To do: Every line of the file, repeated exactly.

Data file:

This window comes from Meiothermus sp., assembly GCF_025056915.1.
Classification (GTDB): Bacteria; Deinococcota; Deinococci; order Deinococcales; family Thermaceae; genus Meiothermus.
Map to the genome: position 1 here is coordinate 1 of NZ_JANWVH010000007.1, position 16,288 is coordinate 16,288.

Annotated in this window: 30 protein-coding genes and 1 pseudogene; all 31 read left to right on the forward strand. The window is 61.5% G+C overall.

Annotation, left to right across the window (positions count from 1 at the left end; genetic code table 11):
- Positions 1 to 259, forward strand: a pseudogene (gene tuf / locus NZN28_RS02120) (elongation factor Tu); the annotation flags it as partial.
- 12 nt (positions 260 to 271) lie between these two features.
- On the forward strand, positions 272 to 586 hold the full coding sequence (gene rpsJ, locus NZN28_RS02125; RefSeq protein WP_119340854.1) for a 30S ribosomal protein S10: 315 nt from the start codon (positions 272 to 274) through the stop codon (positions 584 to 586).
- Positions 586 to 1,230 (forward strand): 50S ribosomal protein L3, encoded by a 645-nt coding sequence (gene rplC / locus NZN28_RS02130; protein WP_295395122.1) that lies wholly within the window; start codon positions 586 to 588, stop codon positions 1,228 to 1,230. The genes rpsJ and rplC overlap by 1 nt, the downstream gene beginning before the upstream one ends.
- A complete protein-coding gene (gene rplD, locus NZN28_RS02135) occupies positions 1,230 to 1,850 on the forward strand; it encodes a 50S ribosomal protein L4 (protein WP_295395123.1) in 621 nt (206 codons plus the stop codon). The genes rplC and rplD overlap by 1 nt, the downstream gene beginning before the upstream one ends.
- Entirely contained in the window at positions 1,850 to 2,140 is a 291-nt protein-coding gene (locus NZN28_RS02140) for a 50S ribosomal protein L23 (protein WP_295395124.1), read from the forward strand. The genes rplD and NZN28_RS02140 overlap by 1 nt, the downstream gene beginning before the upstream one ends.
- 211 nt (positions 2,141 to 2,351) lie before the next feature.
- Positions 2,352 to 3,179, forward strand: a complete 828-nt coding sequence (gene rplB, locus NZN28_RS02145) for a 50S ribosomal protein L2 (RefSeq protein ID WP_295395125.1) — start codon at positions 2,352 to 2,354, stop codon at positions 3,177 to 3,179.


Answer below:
This window comes from Meiothermus sp., assembly GCF_025056915.1.
Classification (GTDB): Bacteria; Deinococcota; Deinococci; order Deinococcales; family Thermaceae; genus Meiothermus.
Map to the genome: position 1 here is coordinate 1 of NZ_JANWVH010000007.1, position 16,288 is coordinate 16,288.

Annotated in this window: 30 protein-coding genes and 1 pseudogene; all 31 read left to right on the forward strand. The window is 61.5% G+C overall.

Annotation, left to right across the window (positions count from 1 at the left end; genetic code table 11):
- Positions 1 to 259, forward strand: a pseudogene (gene tuf / locus NZN28_RS02120) (elongation factor Tu); the annotation flags it as partial.
- 12 nt (positions 260 to 271) lie between these two features.
- On the forward strand, positions 272 to 586 hold the full coding sequence (gene rpsJ, locus NZN28_RS02125; RefSeq protein WP_119340854.1) for a 30S ribosomal protein S10: 315 nt from the start codon (positions 272 to 274) through the stop codon (positions 584 to 586).
- Positions 586 to 1,230 (forward strand): 50S ribosomal protein L3, encoded by a 645-nt coding sequence (gene rplC / locus NZN28_RS02130; protein WP_295395122.1) that lies wholly within the window; start codon positions 586 to 588, stop codon positions 1,228 to 1,230. The genes rpsJ and rplC overlap by 1 nt, the downstream gene beginning before the upstream one ends.
- A complete protein-coding gene (gene rplD, locus NZN28_RS02135) occupies positions 1,230 to 1,850 on the forward strand; it encodes a 50S ribosomal protein L4 (protein WP_295395123.1) in 621 nt (206 codons plus the stop codon). The genes rplC and rplD overlap by 1 nt, the downstream gene beginning before the upstream one ends.
- Entirely contained in the window at positions 1,850 to 2,140 is a 291-nt protein-coding gene (locus NZN28_RS02140) for a 50S ribosomal protein L23 (protein WP_295395124.1), read from the forward strand. The genes rplD and NZN28_RS02140 overlap by 1 nt, the downstream gene beginning before the upstream one ends.
- 211 nt (positions 2,141 to 2,351) lie before the next feature.
- Positions 2,352 to 3,179, forward strand: a complete 828-nt coding sequence (gene rplB, locus NZN28_RS02145) for a 50S ribosomal protein L2 (RefSeq protein ID WP_295395125.1) — start codon at positions 2,352 to 2,354, stop codon at positions 3,177 to 3,179.